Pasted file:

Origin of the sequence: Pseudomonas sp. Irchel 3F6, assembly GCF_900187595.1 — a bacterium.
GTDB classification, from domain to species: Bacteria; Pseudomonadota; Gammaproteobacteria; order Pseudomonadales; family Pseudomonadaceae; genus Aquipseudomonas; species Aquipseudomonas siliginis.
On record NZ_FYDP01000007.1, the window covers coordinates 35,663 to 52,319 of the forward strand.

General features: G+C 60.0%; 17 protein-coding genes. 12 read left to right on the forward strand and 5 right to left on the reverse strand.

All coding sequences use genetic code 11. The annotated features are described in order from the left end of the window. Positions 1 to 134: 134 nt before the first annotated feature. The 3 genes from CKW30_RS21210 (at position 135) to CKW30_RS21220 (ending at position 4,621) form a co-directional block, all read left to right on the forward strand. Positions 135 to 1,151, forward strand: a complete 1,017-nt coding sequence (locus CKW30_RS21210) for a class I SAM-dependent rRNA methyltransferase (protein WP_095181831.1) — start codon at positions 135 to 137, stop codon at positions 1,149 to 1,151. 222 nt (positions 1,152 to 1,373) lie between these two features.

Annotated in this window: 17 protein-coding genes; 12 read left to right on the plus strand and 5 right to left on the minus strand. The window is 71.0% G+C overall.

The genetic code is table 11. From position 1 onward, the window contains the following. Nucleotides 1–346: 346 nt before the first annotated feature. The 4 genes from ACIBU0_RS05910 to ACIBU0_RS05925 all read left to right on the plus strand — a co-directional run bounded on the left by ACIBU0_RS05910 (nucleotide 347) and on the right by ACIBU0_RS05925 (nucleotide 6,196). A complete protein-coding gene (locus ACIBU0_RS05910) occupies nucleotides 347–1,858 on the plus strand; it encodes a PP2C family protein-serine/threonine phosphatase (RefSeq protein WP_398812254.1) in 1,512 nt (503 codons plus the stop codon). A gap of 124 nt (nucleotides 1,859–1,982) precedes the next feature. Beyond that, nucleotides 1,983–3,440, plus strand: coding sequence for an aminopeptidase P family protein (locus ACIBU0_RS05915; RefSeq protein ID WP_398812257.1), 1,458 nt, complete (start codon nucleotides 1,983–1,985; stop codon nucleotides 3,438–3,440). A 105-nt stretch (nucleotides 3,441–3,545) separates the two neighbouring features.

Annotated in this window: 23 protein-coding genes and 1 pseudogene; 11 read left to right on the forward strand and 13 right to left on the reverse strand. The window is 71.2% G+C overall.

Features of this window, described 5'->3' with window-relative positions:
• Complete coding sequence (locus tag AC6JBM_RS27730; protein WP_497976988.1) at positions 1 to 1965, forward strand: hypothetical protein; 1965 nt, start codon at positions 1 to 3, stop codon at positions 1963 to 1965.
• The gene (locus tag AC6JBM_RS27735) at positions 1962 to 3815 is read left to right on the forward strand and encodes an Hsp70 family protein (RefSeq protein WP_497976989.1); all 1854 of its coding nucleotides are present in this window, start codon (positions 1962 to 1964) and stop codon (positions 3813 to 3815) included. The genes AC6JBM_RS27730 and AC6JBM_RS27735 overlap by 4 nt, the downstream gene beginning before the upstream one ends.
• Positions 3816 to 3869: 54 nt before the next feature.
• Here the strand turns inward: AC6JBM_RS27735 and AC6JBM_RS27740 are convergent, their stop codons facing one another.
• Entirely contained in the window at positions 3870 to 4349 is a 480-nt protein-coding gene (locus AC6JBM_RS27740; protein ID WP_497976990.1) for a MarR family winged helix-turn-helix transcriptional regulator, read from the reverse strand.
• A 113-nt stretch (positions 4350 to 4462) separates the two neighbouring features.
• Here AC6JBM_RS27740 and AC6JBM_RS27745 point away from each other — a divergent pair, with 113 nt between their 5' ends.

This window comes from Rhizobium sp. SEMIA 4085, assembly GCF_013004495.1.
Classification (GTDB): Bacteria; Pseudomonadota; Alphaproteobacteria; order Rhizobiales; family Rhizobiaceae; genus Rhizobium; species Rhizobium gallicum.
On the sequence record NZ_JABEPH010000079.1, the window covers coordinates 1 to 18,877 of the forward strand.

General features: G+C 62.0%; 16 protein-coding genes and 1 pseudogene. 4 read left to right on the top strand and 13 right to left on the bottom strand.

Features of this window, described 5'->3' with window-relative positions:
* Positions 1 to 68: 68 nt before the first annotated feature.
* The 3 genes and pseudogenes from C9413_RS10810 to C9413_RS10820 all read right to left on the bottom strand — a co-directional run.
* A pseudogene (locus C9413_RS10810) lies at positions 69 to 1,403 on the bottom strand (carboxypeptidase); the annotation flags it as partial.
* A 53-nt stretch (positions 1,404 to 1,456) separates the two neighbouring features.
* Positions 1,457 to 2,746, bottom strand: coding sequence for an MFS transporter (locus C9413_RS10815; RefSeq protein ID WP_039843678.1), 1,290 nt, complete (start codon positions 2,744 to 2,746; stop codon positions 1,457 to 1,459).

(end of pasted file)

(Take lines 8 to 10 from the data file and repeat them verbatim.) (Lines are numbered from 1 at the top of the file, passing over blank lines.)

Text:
Annotated in this window: 23 protein-coding genes and 1 pseudogene; 11 read left to right on the forward strand and 13 right to left on the reverse strand. The window is 71.2% G+C overall.

Features of this window, described 5'->3' with window-relative positions:
• Complete coding sequence (locus tag AC6JBM_RS27730; protein WP_497976988.1) at positions 1 to 1965, forward strand: hypothetical protein; 1965 nt, start codon at positions 1 to 3, stop codon at positions 1963 to 1965.